Common Myths

Common Myths

Myth – A “Walk” signal for the pedestrians means that it is safe to cross.

Fact – A “Walk” signal means that the pedestrian has the right-of-way, but the pedestrian should still wait and search for vehicles before stepping into the street.


Myth – A pedestrian is always safe in a crosswalk.

Fact – Many pedestrians are in crosswalks when hit by a motor vehicle. Many motorists do not look for pedestrians when approaching a crosswalk, especially when preparing to make a turn. A motorist may be looking for a gap in traffic or just distracted.


Myth – As a pedestrian, if you can see the driver of a motor vehicle, the driver sees you.

Fact – Don’t assume that a driver sees you, even though it appears that the driver may be looking at you. Make sure the driver sees you by stopping for you before stepping into a vehicle’s path.


Myth – Wearing white or bright colored clothing at night makes you as a pedestrian visible to drivers.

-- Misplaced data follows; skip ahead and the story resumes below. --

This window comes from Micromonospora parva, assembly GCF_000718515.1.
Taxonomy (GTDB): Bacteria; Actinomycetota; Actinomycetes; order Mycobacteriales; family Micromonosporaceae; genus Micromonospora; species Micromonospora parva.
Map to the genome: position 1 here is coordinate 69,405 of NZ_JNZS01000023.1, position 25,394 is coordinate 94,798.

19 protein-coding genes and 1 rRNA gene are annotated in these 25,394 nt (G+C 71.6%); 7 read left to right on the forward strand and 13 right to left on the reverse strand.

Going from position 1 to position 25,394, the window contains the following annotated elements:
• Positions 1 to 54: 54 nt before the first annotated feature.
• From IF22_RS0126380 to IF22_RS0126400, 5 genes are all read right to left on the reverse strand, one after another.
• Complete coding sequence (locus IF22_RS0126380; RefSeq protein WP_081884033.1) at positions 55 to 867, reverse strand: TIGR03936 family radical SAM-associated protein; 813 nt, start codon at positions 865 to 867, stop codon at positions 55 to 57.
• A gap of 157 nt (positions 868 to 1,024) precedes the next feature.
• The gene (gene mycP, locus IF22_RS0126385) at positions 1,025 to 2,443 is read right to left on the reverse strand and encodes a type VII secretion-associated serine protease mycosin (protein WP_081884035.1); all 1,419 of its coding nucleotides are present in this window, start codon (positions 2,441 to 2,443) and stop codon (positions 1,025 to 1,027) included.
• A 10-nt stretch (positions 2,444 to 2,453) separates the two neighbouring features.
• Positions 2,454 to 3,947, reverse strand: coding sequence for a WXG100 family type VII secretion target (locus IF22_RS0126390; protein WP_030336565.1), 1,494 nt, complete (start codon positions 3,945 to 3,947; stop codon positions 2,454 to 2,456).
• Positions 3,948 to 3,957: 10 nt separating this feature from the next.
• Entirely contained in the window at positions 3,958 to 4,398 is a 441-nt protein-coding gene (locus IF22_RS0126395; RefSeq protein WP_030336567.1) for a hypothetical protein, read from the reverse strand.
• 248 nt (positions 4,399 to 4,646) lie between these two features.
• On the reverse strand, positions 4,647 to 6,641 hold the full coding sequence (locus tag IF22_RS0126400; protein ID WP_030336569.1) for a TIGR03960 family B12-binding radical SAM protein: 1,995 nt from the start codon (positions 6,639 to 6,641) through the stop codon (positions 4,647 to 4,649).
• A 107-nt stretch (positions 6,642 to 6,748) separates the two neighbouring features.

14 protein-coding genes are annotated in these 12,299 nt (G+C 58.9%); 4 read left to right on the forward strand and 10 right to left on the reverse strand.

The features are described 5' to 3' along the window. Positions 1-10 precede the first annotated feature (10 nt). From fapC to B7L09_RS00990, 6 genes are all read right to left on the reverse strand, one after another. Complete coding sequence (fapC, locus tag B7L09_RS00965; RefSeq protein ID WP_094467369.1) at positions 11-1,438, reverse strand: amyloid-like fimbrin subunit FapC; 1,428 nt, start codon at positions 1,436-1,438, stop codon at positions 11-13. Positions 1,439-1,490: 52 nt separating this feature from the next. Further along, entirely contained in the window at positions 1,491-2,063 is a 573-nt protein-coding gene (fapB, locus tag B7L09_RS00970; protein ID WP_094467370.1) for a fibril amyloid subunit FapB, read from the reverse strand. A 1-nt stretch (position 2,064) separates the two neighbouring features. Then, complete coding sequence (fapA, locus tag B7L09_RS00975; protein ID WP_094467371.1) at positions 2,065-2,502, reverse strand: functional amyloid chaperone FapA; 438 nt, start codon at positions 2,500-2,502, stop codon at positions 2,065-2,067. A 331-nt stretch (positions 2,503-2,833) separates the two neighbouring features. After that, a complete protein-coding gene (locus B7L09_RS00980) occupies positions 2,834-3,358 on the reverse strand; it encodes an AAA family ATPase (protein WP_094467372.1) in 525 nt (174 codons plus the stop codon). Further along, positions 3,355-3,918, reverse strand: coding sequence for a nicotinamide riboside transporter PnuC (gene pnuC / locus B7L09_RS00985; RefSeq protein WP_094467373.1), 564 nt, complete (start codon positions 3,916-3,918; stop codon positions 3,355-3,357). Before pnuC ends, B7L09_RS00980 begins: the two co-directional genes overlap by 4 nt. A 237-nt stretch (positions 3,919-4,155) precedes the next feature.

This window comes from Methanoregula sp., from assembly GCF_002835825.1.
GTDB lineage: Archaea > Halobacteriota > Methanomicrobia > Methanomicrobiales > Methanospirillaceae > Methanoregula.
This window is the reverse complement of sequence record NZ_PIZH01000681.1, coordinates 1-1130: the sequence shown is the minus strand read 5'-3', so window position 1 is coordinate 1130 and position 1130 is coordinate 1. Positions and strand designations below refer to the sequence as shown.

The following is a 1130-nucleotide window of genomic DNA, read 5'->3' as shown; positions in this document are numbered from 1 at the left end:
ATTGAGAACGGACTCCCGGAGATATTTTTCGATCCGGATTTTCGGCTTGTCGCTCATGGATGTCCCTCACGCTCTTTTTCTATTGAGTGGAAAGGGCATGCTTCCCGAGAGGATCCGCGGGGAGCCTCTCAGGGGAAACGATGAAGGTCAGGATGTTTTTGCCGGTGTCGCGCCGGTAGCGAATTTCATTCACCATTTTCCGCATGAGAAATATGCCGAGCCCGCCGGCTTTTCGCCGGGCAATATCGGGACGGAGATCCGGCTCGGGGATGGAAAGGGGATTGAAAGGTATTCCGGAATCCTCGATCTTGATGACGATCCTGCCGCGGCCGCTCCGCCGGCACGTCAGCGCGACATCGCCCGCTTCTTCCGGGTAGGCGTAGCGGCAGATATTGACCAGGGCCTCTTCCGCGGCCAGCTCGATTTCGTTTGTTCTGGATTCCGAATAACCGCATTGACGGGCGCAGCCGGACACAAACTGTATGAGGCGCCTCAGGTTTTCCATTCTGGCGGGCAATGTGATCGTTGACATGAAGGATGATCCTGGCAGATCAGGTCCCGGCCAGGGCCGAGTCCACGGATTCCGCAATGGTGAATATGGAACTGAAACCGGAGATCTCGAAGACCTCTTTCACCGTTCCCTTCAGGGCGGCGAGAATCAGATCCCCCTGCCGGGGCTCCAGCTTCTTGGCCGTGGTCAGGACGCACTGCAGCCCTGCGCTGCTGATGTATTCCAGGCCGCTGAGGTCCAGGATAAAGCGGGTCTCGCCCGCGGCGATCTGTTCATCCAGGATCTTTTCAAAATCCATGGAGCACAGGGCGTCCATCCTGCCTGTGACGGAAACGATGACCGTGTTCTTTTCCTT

Fact – It is difficult for drivers to see a pedestrian dressed in white or bright clothing soon enough to be able to stop for him/her. The best way to be seen at night is by wearing reflective clothing and by carrying a flashlight.

Myth – Vehicles are bigger and faster than pedestrians so they always have the right-of-way.

Fact – Because a motor vehicle has the potential (due to size and speed) to cause such serious and fatal injuries to a pedestrian, a motorist has the greater responsibility. A motor vehicle must yield to any pedestrian in a crosswalk (marked or unmarked). In fact, Utah Code (41-6a-1006) states that a motorist must always exercise due care to avoid colliding with a pedestrian, regardless of the situation.


Myth – Speed limits are just suggestions.

Fact – Speeding is the primary cause in 32% of all fatal motor vehicle crashes (NHTSA).Going the speed limit vs. just five miles an hour over the speed limit means the difference of being able to stop for a young child that darts out into the street vs. hitting and killing the child.


Myth – Pedestrians can only cross the street where painted crosswalks exist.

Fact – Pedestrians have the right-of-way when crossing at a location where a crosswalk exists (marked or unmarked), but a pedestrian can cross the street at any location, unless specifically prohibited. However, if a pedestrian is crossing at a location where a crosswalk does not exist, the pedestrian has the duty to yield to motor vehicle traffic.